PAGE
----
Have you ever wondered about the people who raise puppies to be helper, seeing eye, or companion dogs? Have you ever wondered how it all works? If it’s hard to say goodbye?
Well today I am happy to introduce Tara from Back Road Ramblers to tell us all about her family’s experience raising puppies.
I’ve been hanging around dogs my whole life, but my love affair with puppy raising began back in 2007. As a homeschooling family, we’re always looking for cool learning opportunities, especially when they get us out and about in the community. That year we were searching for a project that we could all participate in, and fate intervened rather quickly with a strategically-placed flyer on my regular walking route.
Puppy Raisers Wanted
I did a double-take. Was this for real? Guiding Eyes for the Blind was looking for families just like us! All we had to do was fill out an application and attend training classes, and they would match us with an eight-week old puppy to raise and socialize in preparation for Guide-dog school. I rushed home to tell my family about the flyer, and quickly went online to fill out the application. I’ve always been smitten with puppies!
It turns out that Guiding Eyes for the Blind was indeed a perfect match for us. They’re an internationally accredited nonprofit that provides fully-trained guide dogs free of charge to people with vision loss. The journey of these guide dogs starts when they are tiny puppies — first in the breeding kennels, and then in the homes of puppy raisers. Based in Yorktown Heights, New York, Guiding Eyes manages puppy-raising regions up and down the east coast. We were all taken with the idea of raising a puppy with such an important job ahead of it, and jumped in with both feet.
Getting Started with Puppy Raising
After an initial “pre-puppy” training, we were quickly matched with an eight-week old yellow lab named Raleigh, who immediately became part of our family. We were charged with teaching him house manners, social skills, and basic obedience for a year and a half, after which he would return to Guiding Eyes to finish preparing for his career. As a homeschooling family, it was really easy to integrate puppy-raising into everything we did. Raleigh went with us to swimming lessons, field trips, and soccer games. He helped the boys with math lessons, taught them how to play fetch, and exercised them during recess. Our local Guiding Eyes region helped us learn critical dog-training skills and make life-long friends.
And then, after a short circle around the sun, it was time to say goodbye.
This would be the true test, of course — if we could let Raleigh go, knowing that we had provided him with the foundation he needed to live up to his full potential, then in my mind, our project would be a success. The boys, 8 and 6 years old, had known from the beginning that our time with Raleigh would not last forever. When the day came to send him back to Guiding Eyes, the boys were so excited for him to begin his new career, that not a single tear was shed, not by them at least.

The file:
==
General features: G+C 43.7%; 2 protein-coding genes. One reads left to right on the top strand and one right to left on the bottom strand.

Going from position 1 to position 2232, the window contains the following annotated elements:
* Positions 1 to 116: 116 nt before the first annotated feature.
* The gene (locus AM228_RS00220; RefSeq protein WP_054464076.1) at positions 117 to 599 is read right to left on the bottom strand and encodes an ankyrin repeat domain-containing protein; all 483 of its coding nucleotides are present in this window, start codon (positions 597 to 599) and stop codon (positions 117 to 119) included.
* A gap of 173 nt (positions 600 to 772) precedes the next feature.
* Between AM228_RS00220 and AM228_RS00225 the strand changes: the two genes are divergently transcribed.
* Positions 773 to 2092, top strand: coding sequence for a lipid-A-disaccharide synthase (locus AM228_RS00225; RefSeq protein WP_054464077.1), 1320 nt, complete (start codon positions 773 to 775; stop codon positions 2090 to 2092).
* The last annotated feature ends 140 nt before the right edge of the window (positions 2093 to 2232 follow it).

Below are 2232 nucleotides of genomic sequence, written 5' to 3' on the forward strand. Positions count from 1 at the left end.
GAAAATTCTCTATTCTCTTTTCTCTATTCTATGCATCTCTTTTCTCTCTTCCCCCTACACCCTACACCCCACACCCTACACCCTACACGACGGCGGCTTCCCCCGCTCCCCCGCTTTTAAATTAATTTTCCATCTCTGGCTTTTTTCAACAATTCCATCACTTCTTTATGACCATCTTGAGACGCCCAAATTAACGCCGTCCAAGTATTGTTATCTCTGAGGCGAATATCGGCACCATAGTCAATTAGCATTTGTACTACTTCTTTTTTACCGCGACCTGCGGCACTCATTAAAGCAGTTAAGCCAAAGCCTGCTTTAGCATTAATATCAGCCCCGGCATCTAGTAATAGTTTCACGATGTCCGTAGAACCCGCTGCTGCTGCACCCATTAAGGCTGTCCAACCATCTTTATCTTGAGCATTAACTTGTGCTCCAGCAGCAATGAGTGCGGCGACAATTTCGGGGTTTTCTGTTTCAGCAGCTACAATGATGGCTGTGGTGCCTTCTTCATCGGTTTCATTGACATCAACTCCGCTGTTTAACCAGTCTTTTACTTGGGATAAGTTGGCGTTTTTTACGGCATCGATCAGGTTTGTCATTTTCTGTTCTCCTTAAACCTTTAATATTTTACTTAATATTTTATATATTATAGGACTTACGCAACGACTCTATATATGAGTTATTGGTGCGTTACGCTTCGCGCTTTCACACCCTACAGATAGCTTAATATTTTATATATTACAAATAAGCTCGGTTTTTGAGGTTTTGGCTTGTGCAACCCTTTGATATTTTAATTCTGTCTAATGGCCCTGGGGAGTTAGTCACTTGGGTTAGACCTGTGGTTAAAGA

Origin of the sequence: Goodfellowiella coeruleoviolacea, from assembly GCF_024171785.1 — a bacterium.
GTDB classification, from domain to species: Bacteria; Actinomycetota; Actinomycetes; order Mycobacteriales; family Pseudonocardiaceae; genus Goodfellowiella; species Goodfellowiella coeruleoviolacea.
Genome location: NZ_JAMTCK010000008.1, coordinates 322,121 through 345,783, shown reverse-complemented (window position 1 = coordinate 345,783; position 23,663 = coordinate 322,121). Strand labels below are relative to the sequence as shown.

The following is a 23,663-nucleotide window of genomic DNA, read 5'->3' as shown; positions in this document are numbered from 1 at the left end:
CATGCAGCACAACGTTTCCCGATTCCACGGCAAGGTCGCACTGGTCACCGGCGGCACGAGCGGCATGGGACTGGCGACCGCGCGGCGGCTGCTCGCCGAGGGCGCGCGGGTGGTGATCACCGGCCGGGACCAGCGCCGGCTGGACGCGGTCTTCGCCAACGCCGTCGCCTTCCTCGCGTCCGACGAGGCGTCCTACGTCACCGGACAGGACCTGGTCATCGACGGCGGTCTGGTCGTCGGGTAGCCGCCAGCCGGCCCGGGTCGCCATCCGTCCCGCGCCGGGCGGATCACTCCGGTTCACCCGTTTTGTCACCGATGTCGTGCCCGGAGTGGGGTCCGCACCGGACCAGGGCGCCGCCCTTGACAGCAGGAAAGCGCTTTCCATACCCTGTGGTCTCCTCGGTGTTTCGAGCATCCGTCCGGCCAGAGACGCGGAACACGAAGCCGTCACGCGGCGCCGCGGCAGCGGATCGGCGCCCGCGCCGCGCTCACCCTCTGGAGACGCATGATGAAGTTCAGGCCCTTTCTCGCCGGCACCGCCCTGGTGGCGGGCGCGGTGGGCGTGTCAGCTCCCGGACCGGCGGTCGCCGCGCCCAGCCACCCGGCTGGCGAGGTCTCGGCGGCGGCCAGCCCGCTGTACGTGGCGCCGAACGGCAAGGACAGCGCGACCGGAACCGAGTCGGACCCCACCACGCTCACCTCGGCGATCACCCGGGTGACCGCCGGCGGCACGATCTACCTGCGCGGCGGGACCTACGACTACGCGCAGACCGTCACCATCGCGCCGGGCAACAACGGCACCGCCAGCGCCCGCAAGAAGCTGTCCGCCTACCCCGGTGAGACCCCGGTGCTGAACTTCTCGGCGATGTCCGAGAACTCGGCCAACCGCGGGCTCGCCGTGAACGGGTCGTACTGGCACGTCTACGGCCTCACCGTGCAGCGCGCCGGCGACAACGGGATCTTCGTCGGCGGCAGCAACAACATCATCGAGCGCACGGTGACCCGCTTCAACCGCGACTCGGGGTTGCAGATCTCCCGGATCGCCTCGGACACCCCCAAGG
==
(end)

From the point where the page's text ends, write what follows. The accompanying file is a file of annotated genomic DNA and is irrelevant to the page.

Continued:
Raleigh went on to become a successful guide dog and is now working in Kentucky. Since then, we have raised four more puppies for Guiding Eyes, learning more and more about dogs, about giving back, and about falling in love. When we started our journey as puppy raisers, the kids had very few responsibilities. With each puppy, they became more confident, taking over the morning walks, training sessions, and attending classes. When my oldest son turned 13, he raised a puppy of his own, a sweet black lab named Flynn, who left a huge imprint on my boy (and his mama). You can read Rowan and Flynn’s story in an article that ran in our local paper.
Puppy raising is now a huge part of our lives, and it will probably continue to be part of my life after my kids (just like the puppies) make their own way in the world. Like raising children, raising puppies take patience, dedication, and love, but it also gives back in a million different ways.
Is Puppy Raising Right for Your Family?
If you’re an animal lover with room in your home and your heart for a puppy, the answer could easily be YES!
Puppy raisers can be from all walks of life — you can live in a rented apartment or own a house. You can reside in the suburbs, the country, or the city. You can be a stay-at-home parent, or have a full-time job. Time, dedication, and patience are the only requirements. It was particularly easy for us as homeschoolers, but when my son started high school, his puppy went with him. It’s an incredibly rewarding endeavour, and the learning opportunities are endless.
To read more about puppy raising in your area, check out these great organizations that train and place service dogs all over the world. They’re all looking for volunteers just like you!
- Guiding Eyes for the Blind – Yorktown Heights, NY
- The Seeing Eye, Inc. – Morristown, NJ
- Guide Dogs for the Blind – San Rafael, CA
- Guide Dogs of America – Sylmar, CA
- Fidelco Guide Dog Foundation – Bloomfield, CT
- Southeastern Guide Dogs – Palmetto, FL
- Leader Dogs for the Blind – Rochester Hills, MI
- Canine Companions for Independence – Santa Rosa, CA
Tara is a full-time homeschooling mom and a part-time freelance writer who loves nothing more than adoring puppy eyes and slobbery Labrador kisses. When not hitting the books with her teenage sons, you will find her engaged in all kinds of dog-friendly activities like hiking, camping, swimming, and playing fetch. She blogs about adventuring and road-tripping with her family at backroadramblers.com.
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